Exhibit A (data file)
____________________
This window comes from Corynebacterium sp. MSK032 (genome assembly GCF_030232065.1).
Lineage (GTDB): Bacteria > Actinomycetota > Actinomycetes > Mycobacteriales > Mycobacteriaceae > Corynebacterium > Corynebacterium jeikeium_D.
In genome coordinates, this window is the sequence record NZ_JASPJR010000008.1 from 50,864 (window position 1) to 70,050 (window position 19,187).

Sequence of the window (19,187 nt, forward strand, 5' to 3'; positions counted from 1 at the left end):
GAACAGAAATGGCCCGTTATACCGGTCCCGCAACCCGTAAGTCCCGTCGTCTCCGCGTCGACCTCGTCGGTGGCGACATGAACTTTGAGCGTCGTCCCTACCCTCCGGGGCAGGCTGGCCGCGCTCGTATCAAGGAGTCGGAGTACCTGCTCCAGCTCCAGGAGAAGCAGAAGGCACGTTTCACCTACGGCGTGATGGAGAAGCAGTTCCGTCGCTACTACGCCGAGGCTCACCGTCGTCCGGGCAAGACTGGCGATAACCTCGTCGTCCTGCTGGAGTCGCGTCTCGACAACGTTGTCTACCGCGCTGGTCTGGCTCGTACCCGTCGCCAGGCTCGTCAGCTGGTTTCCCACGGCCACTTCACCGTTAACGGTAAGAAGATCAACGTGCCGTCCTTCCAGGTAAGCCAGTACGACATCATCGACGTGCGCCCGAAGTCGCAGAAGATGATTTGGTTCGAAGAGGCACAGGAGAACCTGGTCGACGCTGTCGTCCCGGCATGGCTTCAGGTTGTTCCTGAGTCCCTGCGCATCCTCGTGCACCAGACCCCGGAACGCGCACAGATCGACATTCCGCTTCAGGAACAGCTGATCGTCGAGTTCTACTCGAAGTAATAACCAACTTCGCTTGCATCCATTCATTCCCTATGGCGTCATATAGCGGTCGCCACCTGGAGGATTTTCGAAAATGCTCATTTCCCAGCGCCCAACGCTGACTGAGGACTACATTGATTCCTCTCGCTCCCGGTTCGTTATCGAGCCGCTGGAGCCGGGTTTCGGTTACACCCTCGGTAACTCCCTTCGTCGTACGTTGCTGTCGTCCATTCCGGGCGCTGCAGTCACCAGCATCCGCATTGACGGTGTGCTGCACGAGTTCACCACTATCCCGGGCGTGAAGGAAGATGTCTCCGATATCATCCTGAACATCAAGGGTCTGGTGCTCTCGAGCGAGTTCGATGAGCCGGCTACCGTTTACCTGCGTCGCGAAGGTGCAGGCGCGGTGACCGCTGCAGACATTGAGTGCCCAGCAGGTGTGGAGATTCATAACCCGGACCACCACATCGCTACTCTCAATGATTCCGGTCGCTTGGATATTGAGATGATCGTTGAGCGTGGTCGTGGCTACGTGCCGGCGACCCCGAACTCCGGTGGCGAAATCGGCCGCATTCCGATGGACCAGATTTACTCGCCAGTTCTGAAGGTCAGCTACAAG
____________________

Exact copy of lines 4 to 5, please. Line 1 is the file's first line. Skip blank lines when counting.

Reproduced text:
Sequence of the window (19,187 nt, forward strand, 5' to 3'; positions counted from 1 at the left end):
GAACAGAAATGGCCCGTTATACCGGTCCCGCAACCCGTAAGTCCCGTCGTCTCCGCGTCGACCTCGTCGGTGGCGACATGAACTTTGAGCGTCGTCCCTACCCTCCGGGGCAGGCTGGCCGCGCTCGTATCAAGGAGTCGGAGTACCTGCTCCAGCTCCAGGAGAAGCAGAAGGCACGTTTCACCTACGGCGTGATGGAGAAGCAGTTCCGTCGCTACTACGCCGAGGCTCACCGTCGTCCGGGCAAGACTGGCGATAACCTCGTCGTCCTGCTGGAGTCGCGTCTCGACAACGTTGTCTACCGCGCTGGTCTGGCTCGTACCCGTCGCCAGGCTCGTCAGCTGGTTTCCCACGGCCACTTCACCGTTAACGGTAAGAAGATCAACGTGCCGTCCTTCCAGGTAAGCCAGTACGACATCATCGACGTGCGCCCGAAGTCGCAGAAGATGATTTGGTTCGAAGAGGCACAGGAGAACCTGGTCGACGCTGTCGTCCCGGCATGGCTTCAGGTTGTTCCTGAGTCCCTGCGCATCCTCGTGCACCAGACCCCGGAACGCGCACAGATCGACATTCCGCTTCAGGAACAGCTGATCGTCGAGTTCTACTCGAAGTAATAACCAACTTCGCTTGCATCCATTCATTCCCTATGGCGTCATATAGCGGTCGCCACCTGGAGGATTTTCGAAAATGCTCATTTCCCAGCGCCCAACGCTGACTGAGGACTACATTGATTCCTCTCGCTCCCGGTTCGTTATCGAGCCGCTGGAGCCGGGTTTCGGTTACACCCTCGGTAACTCCCTTCGTCGTACGTTGCTGTCGTCCATTCCGGGCGCTGCAGTCACCAGCATCCGCATTGACGGTGTGCTGCACGAGTTCACCACTATCCCGGGCGTGAAGGAAGATGTCTCCGATATCATCCTGAACATCAAGGGTCTGGTGCTCTCGAGCGAGTTCGATGAGCCGGCTACCGTTTACCTGCGTCGCGAAGGTGCAGGCGCGGTGACCGCTGCAGACATTGAGTGCCCAGCAGGTGTGGAGATTCATAACCCGGACCACCACATCGCTACTCTCAATGATTCCGGTCGCTTGGATATTGAGATGATCGTTGAGCGTGGTCGTGGCTACGTGCCGGCGACCCCGAACTCCGGTGGCGAAATCGGCCGCATTCCGATGGACCAGATTTACTCGCCAGTTCTGAAGGTCAGCTACAAG